1/10: Jenny Q. Chai at LPR (Concert Preview)


Pianist Jenny Q. Chai is a versatile artist. Her repertoire includes works by contemporary Europeans such as Phillipe Manoury and Marco Stroppa (her dissertation topic), and she recently recorded an excellent portrait CD on Naxos of music by Nils Vigeland. She also performs standard repertoire, such as Robert Schumann and Claude Debussy.

On January 10, in a program entitled Where is Chopin? (subtitled “Steampunk Piano 2”), Chai creates a juxtaposition of Carnaval by Schumann with brand new pieces that feature artificial intelligence, performing the music of Jaroslaw Kapuscinski, a Stanford University-based composer who uses the AI program Antescofo. It supplies a live visual component that responds to the particular nuances and inflections of a given performance. Doubtless Chai will give the program plenty to think about.

Grimaud Plays Strauss and Schumann

Schuman Piano Concerto; Strauss Burleske

Hélène Grimaud, piano; Deutsches Symphonie Orchester Berlin, David Zinman, conductor

Erato CD “The Erato Story” series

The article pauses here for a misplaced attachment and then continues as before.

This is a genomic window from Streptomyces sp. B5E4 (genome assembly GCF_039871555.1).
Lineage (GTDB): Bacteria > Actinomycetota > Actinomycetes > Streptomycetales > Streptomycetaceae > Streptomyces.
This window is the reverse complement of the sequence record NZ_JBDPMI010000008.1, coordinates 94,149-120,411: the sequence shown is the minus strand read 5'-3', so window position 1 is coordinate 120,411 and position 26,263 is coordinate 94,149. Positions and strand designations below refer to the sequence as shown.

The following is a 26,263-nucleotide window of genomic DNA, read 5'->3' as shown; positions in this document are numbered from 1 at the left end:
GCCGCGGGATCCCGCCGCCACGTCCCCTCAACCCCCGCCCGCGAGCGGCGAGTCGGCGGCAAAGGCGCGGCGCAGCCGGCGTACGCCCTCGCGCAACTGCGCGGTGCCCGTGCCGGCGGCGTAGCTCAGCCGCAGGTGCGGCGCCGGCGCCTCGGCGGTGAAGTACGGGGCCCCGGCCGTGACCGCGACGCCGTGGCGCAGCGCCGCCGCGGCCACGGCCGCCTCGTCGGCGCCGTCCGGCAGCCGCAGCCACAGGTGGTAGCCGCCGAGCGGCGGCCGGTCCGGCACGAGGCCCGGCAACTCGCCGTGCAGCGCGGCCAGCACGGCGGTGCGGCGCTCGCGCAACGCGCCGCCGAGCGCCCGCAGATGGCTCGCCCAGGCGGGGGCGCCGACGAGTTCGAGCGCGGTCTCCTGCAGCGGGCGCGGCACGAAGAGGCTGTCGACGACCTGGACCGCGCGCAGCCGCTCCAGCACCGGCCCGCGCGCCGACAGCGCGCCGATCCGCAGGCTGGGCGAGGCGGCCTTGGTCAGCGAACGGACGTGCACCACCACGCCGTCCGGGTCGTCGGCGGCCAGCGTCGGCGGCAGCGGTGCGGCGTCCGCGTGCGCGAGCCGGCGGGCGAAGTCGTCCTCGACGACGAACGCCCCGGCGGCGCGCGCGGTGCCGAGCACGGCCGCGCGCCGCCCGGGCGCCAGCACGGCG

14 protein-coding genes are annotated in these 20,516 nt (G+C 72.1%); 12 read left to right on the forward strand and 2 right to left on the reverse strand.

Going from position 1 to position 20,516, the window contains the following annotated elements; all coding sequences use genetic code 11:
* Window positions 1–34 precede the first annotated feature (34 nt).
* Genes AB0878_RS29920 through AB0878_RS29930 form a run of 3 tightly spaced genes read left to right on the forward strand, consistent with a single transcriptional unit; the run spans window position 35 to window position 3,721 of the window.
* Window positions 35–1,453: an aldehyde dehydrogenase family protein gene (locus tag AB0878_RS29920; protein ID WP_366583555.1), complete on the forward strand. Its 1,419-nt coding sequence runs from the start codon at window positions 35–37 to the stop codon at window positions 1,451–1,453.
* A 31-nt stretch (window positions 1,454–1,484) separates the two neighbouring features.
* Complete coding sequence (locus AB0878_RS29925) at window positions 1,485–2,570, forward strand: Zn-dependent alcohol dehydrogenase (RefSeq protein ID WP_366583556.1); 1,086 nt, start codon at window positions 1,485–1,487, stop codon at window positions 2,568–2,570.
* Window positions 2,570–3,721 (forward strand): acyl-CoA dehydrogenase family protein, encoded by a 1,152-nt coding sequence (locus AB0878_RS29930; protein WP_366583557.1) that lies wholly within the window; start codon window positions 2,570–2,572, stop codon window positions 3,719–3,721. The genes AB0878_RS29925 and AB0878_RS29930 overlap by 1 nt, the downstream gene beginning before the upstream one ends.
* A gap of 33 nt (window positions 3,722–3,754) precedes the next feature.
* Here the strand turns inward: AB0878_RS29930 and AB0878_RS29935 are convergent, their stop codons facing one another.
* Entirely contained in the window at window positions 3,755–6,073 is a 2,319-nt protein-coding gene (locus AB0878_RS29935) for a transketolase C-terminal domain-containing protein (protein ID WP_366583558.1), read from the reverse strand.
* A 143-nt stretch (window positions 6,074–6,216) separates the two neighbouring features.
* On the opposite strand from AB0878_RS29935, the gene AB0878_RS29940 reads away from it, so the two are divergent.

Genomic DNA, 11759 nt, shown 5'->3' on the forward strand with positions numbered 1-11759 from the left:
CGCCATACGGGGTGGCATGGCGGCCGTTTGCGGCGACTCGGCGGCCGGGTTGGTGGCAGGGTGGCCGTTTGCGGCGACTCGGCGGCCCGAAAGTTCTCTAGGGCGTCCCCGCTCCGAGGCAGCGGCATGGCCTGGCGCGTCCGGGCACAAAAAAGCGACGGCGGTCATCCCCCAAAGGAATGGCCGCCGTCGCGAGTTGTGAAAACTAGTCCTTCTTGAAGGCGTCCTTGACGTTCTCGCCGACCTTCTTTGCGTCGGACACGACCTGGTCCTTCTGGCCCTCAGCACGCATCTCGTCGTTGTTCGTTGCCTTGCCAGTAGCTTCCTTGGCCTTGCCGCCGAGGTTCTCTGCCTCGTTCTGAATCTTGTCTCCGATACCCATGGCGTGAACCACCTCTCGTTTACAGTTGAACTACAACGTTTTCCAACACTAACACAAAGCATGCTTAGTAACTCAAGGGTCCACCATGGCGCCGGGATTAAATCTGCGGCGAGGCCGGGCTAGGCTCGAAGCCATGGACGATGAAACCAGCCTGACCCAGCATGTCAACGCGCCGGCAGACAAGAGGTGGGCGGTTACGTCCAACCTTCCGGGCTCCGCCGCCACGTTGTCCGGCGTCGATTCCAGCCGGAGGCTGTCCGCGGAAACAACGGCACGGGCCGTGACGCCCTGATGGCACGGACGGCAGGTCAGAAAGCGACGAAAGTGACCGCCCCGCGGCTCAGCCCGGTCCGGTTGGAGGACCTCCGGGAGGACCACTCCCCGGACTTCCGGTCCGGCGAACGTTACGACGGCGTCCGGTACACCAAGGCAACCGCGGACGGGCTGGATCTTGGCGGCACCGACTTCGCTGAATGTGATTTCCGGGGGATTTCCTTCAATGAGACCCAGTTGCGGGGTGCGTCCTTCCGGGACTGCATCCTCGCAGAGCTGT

The Burleske for solo piano and orchestra has felled more than one pianist. Strauss had quite a challenging time finding a pianist to premiere it. It is a gloriously thrilling finger-buster, though; one can readily see why pianists persist in programming it. Earlier this year, I heard Emmanuel Ax play it with the Nashville Symphony. It was a brilliant and exciting performance. When I got this CD, I wondered if it could measure up to the high standard set by Ax.

In this reissue of a 1995 disc on the Erato label, part of a series called “The Erato Story” that celebrates the label’s history, Hélène Grimaud appears with the Deutsches Symphonie Orchester Berlin, conducted by David Zinman. Grimaud avoids the temptation – and trap – of playing the Burleske like a barnstormer. She is fleet-fingered, her fast passages taking on a delightfully mercurial quality. Where power is required, it is there, but more often the pianist makes us feel like there is easiness to passages that are anything but. Grimaud’s Schumann is surefooted as well, with energetic playing, supple phrasing, and myriad dynamic hues. Zinman leads an enthusiastic-sounding ensemble with great assuredness, letting them soar when called upon to do so but never at the expense of overwhelming Grimaud’s playing.